No; internally the Navy I know and love wants to treat everyone the same regardless of race, creed, color, or national origin – it is Congress and Big Navy though that decided that equality isn’t enough. They must take from others to give to someone else – and will do it based simply on self-identified racial and ethnic groupings.
Michele Malkin has more with “Diversity engineers at the Naval Academy“. For me, I know first hand, given that USNA Admissions told me that my spot went to a minority when I called asking why I had not heard from them one way or the other concerning my application. Little did I know at the time that they were doing me a favor in the long run.
After the requisite he said/he said exchanges, where an academy spokesman denied that the school pulled the men because they were white, despite a press release apparently contradicting him, brigade commanders issued a gag order forbidding midshipmen to talk about the controversy to outsiders.
The Maritime Executive has coverage of problems in MARAD with “MARAD: Just a DOT on this Administration’s RADAR?” You know what I find so funny; that so many mariners had the opinion that President Obama was going to be so much better for the Maritime Administration that option B. That still might be the case, if he ever gets around with dealing with it.
We ended 2008 after observing, in my opinion, one of the most productive periods for MARAD in recent history. Active in a myriad of ways, the previous Administrator secured employment for U.S. mariners on a variety of platforms, presided over an efficient and environmentally correct disposal system for more than 100 obsolete vessels of the nation’s three reserve fleets and effectively used his authority to ensure that LNG approvals provided U.S. maritime professionals with employment. Today, most maritime announcements are couched as a triumph of the current administration and a departure from the policies of the past. Maybe I am “reaching” here, but if this is progress, then count me out.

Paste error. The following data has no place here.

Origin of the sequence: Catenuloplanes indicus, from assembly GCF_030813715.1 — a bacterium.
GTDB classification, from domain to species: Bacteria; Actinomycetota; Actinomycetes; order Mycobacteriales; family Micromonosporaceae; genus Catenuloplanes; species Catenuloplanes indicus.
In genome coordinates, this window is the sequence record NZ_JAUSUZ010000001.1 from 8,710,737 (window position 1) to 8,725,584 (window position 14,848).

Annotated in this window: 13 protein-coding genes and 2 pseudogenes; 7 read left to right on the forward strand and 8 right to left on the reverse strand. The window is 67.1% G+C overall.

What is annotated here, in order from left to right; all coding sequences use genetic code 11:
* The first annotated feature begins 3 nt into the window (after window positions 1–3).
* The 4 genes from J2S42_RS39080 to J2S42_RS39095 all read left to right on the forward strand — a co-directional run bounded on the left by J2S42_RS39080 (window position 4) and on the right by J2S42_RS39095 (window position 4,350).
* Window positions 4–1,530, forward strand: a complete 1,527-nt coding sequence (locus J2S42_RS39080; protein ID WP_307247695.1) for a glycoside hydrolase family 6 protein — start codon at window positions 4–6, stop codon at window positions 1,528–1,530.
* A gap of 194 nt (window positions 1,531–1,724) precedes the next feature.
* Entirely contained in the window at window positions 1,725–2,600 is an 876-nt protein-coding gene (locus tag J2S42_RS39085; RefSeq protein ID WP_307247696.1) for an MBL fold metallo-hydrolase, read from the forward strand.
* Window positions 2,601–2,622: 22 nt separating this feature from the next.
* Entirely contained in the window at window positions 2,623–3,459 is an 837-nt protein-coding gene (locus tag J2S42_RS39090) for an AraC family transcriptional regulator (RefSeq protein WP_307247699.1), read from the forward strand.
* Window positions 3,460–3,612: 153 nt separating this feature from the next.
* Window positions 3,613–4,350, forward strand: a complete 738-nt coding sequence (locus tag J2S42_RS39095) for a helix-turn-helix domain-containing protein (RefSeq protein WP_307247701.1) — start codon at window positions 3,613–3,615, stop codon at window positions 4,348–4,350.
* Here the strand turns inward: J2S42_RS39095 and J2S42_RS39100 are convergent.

The lighthouses are in the Finish neighbouring waters, but it is Norway that put in most of the funding, about â‚¬11 million. Finland’s share in the joint project is about â‚¬1,5 million. The agreement to remove 71 of the 87 lighthouses around the Baltic Sea was signed by Norway’s Foreign Minister Jonas Gahr StÃ¸re and Finland’s Foreign Minister Alexander Stubb. The last 16 lighthouses with radioactive strontium batteries will be removed with funding from Russia and France.
The strontium source in the lighthouses, or the radioisotope thermoelectric generator (RTG), is highly radioactive. It is the heat from the radioactive source that is used to generate power to the lamp in the lighthouse.
In December 2007 he was intoxicated while having command over the coaster South Michelle during a ballast voyage through LillebÃ¦lt. The vessel grounded on the beach just north of the port of Assens on the isle of Fyn. When police entered the vessel the captain was asleep, he was intoxicated with a permillage of 2.75.
The spending review committee established by Japan’s new Prime Minister, Yukio Hatoyama, has recommended that funding for the Overseas Fishery Cooperation Foundation be cancelled after 2010.
The OFCF is the largest financer of the Tokyo-based Institute of Cetacean Research, which runs the Japanese whaling program. The whaling fleet usually sails for the Southern Ocean in mid-November, hunting whales for scientific research regardless of a moratorium on commercial whaling set by the International Whaling Commission in 1986.
But the research program does not cover its costs, and Japan’s new government is looking for ways to cut spending.